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Study Finds Cyclists Suffering More, Worse Injuries on Roads

By L. K. Regan

A study presented during the 2009 conference of the American College of Surgeons in Chicago reports on a troubling trend: doctors in Denver are seeing an increase in the number and severity of injuries to bicyclists.

The study collected data from Denver's Rocky Mountain Regional Trauma Center and Denver Health Medical Center. The researchers tracked the type of injuries and length of hospital stays for cyclists injured on Denver roads over the last 11 years. Researchers saw a 15 percent rise in chest injuries and a tripling of abdominal injuries over the last five years alone, all of which led to longer hospital stays over time. Perhaps the worst news was that, while rates of injury rose, helmet use did not: it remained flat over the course of the study, and among 329 injured cyclists, over a third had a significant head injury.

Lead researcher Dr. Jeffry Kashuk, a professor at the University of Colorado School of Medicine (as well as senior attending surgeon at Denver Health Medical Center's trauma center), said in a news release that, "We're talking about injured spleens and livers, internal bleeding, rib fractures, and hemothorax [blood in the chest]. Those kinds of injuries are reflected by an increase in injury severity score." He pronounced himself "astounded" by the data.

The results were particularly shocking given the fact that Denver has more infrastructure for cyclists than many U.S. cities, where bike paths and designated lanes are typically rare. "Denver is very much a bicycle community," Kashuk said. "If we are seeing an increase in injuries in a metropolitan area that has fairly mature bike infrastructure from the standpoint of bike pathways, there's reason for concern about what's happening in metropolitan areas that don't have that level of maturity. There seems to be a significant increase nationally in the use of the bicycle for urban transportation. If our data is a microcosm of what is going on nationally, we may be on the cusp of an injury epidemic."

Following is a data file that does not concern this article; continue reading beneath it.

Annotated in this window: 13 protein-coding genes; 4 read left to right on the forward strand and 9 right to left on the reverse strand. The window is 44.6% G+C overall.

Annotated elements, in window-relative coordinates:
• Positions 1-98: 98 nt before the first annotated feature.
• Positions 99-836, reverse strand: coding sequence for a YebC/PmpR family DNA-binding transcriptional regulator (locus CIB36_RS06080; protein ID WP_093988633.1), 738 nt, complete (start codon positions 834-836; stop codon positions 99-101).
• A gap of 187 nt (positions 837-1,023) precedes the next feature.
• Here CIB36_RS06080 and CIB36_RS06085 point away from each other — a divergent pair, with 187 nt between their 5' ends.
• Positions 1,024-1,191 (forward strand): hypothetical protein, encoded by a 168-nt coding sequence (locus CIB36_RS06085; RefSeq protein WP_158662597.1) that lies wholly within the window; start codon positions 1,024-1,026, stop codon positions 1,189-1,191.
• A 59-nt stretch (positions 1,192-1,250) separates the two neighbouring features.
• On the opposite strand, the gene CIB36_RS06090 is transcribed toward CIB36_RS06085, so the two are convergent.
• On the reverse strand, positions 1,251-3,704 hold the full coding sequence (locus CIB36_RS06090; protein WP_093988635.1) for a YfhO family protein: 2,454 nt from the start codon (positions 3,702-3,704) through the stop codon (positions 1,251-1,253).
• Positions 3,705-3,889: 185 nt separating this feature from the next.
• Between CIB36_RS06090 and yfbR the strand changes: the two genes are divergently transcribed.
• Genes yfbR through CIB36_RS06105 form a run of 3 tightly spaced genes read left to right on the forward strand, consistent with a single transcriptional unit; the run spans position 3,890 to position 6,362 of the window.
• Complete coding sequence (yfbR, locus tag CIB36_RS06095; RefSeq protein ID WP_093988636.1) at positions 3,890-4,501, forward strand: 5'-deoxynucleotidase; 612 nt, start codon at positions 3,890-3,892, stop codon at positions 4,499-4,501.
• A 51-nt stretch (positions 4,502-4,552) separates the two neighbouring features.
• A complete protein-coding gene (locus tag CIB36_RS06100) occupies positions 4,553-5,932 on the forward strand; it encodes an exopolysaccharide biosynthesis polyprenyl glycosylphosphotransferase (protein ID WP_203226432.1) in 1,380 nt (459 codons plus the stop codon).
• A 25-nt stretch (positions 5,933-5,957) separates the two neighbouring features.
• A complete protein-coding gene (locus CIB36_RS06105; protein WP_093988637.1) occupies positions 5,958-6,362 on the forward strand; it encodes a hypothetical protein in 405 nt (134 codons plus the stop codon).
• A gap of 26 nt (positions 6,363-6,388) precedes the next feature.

Kashuk and his fellow researchers at the University of Colorado would like to expand their research beyond Denver, to see what injury rates look like in places that are even less cyclist-friendly. Given the benefits of biking for cardiovascular health and environmental sustainability, Kashuk hopes that his research might help to push public policy in the direction of better infrastructure support for cyclists' safety. "Look at all the safety factors that have been incorporated in automobiles and streets and highways," Kashuk points out. "If even a percentage of that kind of investment went into safety vis-à-vis bike paths and community infrastructure, we would protect people from major injury."